In CAITLAH's Teaching Diverse Learners project, preservice secondary teachers are placed in MSU's preparation for college writing (PCW) classrooms. The master instructors have engaged in and use regularly CAITLAH workshops and materials on sustaining pedagogies. The preservice teachers enrolled in my English education courses also engage in developing activities and pedagogies to facilitate the linguistic and cultural perseverance of our PCW students. In their PCW classroom placements, the preservice teachers work 1-2-1 with ELL and first generation students, facilitate small groups, lead activities, and run entire class periods by the end of the semester.
The Cherokee ethic of including everyone comes to life for me in these peer mentoring projects. They help me imagine what decolonial education can look like in day-to-day.
A new study by the World Wildlife Fund suggests that when languages die, ecosystems do as well. Supporting linguistic diversity challenges the colonial imperialism of Western romance languages in the Americas, English chief among them. As co-editors of Research in the Teaching of English, Mary Juzwik and I have been thinking quite a bit about the ways in which we might pluralize access to the journal's English-only content.
With the tremendous efforts of assistant editor, Maria Novotny, and several translators, the editorial team is pleased to announce that volume year 49 marks the beginning of RTE publishing the abstracts of each article in Arabic, French, German, Hindi, Korean, Mandarin, Russian, and Spanish. Many thanks to the translators, without whom this would not be possible.
One way ᏍᏏᏉᏯ /Sequoyah/ went about convincing Cherokees to adopt the syllabary was to write letters to friends who had removed to the Arkansas territory in the mid 1820's. When his friends replied to him using the syllabary, all doubts about its usefulness were laid to rest. Cherokees, without mass education and print, became fluent in reading and writing using the 86-character syllabary within three years. Sequoyah's invention provided an immediate and lasting decolonial alternative to the imperialist imperative of alphabetic writing — the more Cherokee writing traveled across distances, the more value it accrued, and the more it secured a lasting legacy of Cherokee story, history, and language.
Traveling, translanguaging, migrating, organically growing and restoring— these longstanding and ongoing movements of language and literacy and the circulations of value that accrue (or do not accrue) from these movements reveal the global forces still shaping languages and literacies in people’s lives and communities. The outstanding articles in this, the inaugural issue of Mary Juzwik's and my editorship of Research in the Teaching of English, collectively testify to readers’ and writers’ ongoing struggles to achieve, make meaning, rewrite histories, and realize hope in everyday acts of linguistic perseverance.
Click here to read more from the introduction to this issue.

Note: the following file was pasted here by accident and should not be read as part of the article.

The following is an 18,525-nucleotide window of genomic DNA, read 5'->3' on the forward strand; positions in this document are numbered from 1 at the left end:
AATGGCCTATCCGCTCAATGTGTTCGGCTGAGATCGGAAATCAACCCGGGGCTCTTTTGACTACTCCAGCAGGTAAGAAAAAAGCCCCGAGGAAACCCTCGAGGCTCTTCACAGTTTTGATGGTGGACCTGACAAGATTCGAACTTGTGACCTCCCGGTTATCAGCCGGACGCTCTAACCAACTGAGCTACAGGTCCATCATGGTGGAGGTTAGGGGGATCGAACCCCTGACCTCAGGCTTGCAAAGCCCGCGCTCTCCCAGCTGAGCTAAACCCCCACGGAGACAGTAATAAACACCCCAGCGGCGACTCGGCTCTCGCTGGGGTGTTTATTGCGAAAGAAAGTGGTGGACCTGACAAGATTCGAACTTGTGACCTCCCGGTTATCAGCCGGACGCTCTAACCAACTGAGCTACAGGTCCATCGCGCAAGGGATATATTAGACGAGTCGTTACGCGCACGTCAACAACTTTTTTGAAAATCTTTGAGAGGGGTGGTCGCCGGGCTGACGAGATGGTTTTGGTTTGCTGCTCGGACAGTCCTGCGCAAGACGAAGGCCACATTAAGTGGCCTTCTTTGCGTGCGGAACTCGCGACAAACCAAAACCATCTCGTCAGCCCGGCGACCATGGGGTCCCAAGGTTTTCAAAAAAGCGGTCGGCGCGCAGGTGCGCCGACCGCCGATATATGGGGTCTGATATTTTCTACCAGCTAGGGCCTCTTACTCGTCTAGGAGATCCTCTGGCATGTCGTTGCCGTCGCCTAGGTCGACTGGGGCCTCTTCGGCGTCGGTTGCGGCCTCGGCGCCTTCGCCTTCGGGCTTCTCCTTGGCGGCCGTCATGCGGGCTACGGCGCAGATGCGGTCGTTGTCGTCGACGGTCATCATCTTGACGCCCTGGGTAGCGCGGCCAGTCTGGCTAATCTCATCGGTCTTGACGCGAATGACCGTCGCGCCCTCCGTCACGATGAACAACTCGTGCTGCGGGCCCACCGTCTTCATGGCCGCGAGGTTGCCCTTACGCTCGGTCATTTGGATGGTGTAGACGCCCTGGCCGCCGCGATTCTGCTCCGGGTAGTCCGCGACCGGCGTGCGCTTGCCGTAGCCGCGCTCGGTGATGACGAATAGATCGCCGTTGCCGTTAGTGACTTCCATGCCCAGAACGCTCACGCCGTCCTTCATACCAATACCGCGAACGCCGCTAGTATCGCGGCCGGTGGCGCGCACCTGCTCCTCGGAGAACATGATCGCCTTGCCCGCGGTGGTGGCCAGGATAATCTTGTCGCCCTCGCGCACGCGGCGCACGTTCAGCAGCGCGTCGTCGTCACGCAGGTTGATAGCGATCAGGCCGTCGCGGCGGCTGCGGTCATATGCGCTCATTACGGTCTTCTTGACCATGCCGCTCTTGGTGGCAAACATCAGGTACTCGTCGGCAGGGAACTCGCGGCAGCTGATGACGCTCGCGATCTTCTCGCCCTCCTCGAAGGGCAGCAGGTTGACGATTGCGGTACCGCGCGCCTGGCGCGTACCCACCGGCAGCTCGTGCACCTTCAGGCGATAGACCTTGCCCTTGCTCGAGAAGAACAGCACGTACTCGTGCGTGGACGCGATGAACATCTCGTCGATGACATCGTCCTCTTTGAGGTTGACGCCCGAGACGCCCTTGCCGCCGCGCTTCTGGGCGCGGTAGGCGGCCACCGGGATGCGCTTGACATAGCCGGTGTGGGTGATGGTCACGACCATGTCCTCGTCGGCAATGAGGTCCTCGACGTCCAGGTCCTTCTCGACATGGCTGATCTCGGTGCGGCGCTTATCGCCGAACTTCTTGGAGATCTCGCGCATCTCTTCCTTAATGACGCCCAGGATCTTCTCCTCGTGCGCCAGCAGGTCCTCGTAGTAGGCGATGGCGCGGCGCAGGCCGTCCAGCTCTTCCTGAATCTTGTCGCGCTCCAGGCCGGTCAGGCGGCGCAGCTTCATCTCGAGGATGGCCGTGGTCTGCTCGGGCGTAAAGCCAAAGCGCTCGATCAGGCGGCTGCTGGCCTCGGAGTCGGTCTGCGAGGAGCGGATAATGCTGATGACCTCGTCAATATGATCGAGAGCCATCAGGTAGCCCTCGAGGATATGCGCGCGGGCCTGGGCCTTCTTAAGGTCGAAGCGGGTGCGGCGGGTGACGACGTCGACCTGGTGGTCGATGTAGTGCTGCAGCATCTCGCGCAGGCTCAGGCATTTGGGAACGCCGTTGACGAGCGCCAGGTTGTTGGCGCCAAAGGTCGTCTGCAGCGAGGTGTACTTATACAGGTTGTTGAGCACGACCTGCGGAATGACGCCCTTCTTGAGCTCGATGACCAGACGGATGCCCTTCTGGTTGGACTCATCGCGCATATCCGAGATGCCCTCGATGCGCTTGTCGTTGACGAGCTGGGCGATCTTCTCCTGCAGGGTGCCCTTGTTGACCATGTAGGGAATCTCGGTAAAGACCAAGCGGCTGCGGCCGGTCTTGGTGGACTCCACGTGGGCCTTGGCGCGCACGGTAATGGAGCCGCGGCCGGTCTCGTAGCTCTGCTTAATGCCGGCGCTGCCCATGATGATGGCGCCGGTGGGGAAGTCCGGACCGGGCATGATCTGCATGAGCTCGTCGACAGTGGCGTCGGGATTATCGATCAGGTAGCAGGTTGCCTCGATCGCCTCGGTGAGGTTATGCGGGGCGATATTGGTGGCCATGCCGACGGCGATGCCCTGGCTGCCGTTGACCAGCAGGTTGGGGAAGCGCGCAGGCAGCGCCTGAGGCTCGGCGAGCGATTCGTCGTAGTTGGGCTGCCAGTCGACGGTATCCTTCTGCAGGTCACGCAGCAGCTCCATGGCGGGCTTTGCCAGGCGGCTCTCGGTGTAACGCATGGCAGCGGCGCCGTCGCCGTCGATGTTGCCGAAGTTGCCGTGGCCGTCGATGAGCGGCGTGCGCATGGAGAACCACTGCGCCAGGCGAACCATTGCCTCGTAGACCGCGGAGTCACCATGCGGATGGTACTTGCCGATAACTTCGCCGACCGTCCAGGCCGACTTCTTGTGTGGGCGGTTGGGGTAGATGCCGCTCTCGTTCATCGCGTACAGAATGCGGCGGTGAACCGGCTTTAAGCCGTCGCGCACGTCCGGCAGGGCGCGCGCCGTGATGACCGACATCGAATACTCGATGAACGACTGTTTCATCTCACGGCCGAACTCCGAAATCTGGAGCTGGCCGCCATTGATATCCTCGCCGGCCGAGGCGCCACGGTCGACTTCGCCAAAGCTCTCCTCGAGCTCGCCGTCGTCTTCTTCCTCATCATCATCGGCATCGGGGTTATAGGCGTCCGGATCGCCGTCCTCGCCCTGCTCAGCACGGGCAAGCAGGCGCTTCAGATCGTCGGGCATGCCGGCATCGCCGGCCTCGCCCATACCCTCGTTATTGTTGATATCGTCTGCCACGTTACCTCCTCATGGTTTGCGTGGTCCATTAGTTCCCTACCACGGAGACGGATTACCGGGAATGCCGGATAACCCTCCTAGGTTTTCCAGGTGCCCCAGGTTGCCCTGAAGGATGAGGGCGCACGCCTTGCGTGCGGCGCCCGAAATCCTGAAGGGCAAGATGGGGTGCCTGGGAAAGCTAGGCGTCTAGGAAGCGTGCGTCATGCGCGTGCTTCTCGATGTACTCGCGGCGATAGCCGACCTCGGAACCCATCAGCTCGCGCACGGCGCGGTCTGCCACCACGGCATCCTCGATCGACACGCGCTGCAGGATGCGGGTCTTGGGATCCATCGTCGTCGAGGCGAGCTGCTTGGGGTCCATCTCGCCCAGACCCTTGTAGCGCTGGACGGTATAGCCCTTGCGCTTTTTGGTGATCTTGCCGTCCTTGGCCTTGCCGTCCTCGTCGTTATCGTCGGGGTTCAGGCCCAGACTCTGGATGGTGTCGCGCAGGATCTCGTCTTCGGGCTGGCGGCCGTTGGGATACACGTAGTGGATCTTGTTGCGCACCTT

Click here to receive a complimentary copy of Vicki Purcell Gates's article.
Many thanks to the tremendous authors, reviewers, the RTE team, and the NCTE team for all you've done to make this first issue possible.
Presented to the Cherokee tribal council in 1821, Sequoyah's invention of this 86 character writing system is what Walter Mignolo might call epistemic de-linking. When it was invented in longhand, none of the characters resembled alphabetic characters (click on the image to check out the longhand characters on the left side of each cell).
Sequoyah seems to have understood the power of writing in the alphabet. He had seen letters, books, the bible, and had signed a treaty all before finalizing his creation. Interviews with him and second-hand accounts from relatives revealed that he had tried out a number of symbolic systems before he settled on the syllabary as we know it.
From the jump, Sequoyah ruptured the colonial work of literacy, that is, reading and writing with the letter to show you're learned and civilized. He developed a completely unique writing system that works in and on Cherokee language and logics. “One strategy of de-linking is to de-naturalize concepts and conceptual fields that totalize A reality” (Mignolo Delinking 459). Because it was intentionally made without reference to the alphabet, along the instrumental logics of Cherokee designs and language, the invention of the Cherokee syllabary denaturalized the concept of literacy— it's no longer just about the letter.
Despite the tremendous pressure at the time to adopt western writing and/or alphabetic orthographies for writing native languages, Sequoyah single-highhandedly ruptured the conceptual fields of civilization, humanity, and knowledge associated with what it means to be literate, "lettered," as in knowledgeble and learned. Ironically, when the tribe was said to have learned the new script in 3 years, they were widely praised as newly 'litearte,' (thus civilized), even though they were writing in characters and reading and writing Sequoyan.
His invention was the initial rupture that changed the terms of the conversation about what it meant, indeed what it means, to be literate. It's only fitting that the first entry for this blog be about such an important American Indian activist and change agent in American history.
Models of change, change agents, teaching, learning, expressive tools, and everyday struggles for dignity, resources, respect, and cultural perseverance.